I believe that open-access publishing enables, facilitates, and increases the rate and occurrence of author misconduct. I base this conclusion on my observation of predatory journals over the past several years.
Guest blog post by: Ali Mobasheri, D.Phil., Associate Professor University of Nottingham, United Kingdom
I was a graduate student when e-mail became widely available as a form of communication and the world wide web was getting going in the early 1990’s. Scholars and researchers largely welcomed the advent of the internet and e-mail greatly facilitated communication and collaboration. More than 2 decades later e-mail and the web are dominating academic life and it is hard to imagine how we managed without them. However, e-mail and web-based administration is starting to take over the lives of many academics and researchers. Read the rest of this entry »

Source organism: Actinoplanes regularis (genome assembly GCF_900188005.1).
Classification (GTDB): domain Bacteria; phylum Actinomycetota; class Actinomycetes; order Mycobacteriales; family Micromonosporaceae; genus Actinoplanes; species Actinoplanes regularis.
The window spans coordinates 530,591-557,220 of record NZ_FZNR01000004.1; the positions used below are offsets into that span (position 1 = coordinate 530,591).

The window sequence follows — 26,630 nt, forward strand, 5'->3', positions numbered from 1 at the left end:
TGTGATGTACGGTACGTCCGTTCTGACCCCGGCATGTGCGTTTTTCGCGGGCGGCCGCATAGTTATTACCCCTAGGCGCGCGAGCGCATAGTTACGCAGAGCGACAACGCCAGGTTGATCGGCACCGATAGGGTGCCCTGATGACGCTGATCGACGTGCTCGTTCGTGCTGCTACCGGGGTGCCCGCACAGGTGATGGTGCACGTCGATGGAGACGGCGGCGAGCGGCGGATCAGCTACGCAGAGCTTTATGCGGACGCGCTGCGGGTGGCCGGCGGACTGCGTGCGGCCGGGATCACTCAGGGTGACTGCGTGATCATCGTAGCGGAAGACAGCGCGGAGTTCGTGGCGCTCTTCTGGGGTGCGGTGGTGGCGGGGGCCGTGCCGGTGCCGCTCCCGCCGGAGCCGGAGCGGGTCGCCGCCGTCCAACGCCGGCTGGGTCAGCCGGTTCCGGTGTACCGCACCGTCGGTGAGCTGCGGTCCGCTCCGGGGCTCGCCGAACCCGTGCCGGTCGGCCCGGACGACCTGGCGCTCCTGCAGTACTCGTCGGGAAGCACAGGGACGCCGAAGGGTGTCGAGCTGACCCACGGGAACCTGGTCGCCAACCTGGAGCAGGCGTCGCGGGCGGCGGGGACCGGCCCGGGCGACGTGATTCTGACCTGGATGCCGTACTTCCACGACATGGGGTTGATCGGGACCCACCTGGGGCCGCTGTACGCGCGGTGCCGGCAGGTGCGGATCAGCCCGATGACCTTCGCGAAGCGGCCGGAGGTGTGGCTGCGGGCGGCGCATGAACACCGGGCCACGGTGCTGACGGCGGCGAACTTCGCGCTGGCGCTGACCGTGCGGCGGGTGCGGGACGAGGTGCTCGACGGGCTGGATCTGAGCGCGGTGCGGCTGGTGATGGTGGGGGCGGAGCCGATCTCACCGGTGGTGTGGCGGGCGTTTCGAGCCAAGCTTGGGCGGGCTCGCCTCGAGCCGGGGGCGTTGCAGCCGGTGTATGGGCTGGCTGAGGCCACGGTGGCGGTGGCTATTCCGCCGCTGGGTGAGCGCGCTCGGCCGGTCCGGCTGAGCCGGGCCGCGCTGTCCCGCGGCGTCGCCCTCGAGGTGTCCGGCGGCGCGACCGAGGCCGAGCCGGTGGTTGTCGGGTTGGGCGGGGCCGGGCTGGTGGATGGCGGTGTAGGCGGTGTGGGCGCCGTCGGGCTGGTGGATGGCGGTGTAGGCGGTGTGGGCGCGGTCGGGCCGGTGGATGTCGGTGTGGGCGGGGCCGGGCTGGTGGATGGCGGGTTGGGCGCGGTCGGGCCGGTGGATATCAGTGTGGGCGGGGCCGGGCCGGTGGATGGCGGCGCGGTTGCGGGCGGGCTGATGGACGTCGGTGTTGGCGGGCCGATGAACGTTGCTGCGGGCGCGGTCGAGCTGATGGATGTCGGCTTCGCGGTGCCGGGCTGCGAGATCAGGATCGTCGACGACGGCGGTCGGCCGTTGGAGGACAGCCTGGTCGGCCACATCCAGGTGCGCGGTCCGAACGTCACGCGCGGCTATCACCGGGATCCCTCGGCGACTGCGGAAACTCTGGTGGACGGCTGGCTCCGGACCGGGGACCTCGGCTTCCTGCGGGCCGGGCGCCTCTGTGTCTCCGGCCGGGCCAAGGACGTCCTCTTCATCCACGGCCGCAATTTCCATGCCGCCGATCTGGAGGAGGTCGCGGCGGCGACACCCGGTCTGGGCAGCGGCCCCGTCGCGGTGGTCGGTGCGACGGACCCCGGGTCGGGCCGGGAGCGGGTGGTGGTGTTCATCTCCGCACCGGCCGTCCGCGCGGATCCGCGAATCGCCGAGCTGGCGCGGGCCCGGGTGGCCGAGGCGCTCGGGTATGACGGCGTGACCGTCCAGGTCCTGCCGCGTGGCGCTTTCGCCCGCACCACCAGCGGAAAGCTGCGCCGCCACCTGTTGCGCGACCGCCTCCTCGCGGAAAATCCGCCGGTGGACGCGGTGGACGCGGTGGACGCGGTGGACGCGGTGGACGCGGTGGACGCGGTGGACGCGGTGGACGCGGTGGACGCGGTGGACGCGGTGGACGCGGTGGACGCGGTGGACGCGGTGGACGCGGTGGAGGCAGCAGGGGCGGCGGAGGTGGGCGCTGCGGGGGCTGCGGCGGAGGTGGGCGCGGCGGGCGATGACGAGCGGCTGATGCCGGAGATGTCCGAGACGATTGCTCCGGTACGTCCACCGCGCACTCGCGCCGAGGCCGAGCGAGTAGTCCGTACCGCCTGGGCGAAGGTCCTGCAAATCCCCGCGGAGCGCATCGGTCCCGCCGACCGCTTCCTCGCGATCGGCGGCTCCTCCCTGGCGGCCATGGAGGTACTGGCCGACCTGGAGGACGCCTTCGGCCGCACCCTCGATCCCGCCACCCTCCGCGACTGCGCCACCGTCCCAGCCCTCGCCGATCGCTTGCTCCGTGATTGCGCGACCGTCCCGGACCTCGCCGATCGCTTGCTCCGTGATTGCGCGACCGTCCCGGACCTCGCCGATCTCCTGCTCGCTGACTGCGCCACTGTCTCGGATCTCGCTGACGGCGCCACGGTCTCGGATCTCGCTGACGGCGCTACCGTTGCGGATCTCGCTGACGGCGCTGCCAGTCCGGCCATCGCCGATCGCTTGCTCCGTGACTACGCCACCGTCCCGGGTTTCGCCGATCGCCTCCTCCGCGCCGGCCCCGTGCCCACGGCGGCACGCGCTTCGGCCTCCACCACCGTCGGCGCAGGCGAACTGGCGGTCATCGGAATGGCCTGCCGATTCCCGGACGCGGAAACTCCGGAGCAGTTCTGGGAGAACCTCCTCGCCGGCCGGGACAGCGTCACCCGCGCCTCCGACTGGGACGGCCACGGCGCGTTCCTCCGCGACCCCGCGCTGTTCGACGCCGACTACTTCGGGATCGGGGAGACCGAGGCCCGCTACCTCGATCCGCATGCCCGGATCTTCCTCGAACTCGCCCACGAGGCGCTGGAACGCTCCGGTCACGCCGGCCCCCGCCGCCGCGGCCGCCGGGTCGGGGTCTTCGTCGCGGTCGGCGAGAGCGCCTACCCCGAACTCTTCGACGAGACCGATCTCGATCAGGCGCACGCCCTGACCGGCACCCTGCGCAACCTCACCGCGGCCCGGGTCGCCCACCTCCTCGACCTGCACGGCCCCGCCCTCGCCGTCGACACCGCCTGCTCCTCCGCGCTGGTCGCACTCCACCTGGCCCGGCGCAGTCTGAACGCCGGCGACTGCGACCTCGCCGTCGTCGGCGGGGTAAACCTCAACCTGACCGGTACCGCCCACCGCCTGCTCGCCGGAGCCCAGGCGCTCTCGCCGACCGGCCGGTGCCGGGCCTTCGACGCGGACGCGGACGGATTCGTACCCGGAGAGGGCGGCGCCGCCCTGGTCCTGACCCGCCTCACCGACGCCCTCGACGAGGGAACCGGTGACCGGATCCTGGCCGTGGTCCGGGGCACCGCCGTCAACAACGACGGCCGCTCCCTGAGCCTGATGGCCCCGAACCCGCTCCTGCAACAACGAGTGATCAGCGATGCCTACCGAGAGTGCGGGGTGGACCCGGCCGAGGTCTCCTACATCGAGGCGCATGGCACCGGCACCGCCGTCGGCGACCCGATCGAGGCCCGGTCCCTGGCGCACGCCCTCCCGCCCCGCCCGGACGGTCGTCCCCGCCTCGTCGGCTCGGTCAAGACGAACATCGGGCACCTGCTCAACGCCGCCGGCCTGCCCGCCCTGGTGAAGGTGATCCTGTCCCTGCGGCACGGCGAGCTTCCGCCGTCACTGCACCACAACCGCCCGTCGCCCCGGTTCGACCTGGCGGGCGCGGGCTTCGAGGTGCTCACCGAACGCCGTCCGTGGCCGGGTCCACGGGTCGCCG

There are companies that publish websites or magazines that showcase research. These companies send spam invitations to published researchers inviting them to pay to have their research promoted in the glossy magazines or on the websites.
A report entitled “Legitimacy of citations in predatory publishing: The case of proliferation of papers by Serbian authors in two Bosnian WoS‐indexed journals” was published in late 2012. Written by Pero Šipka,, the report looks at the questionable self-citation practices of four journals published by a Sarajavo-based organization known as DRUNPP. The shadowy organization publishes five journals according to its website: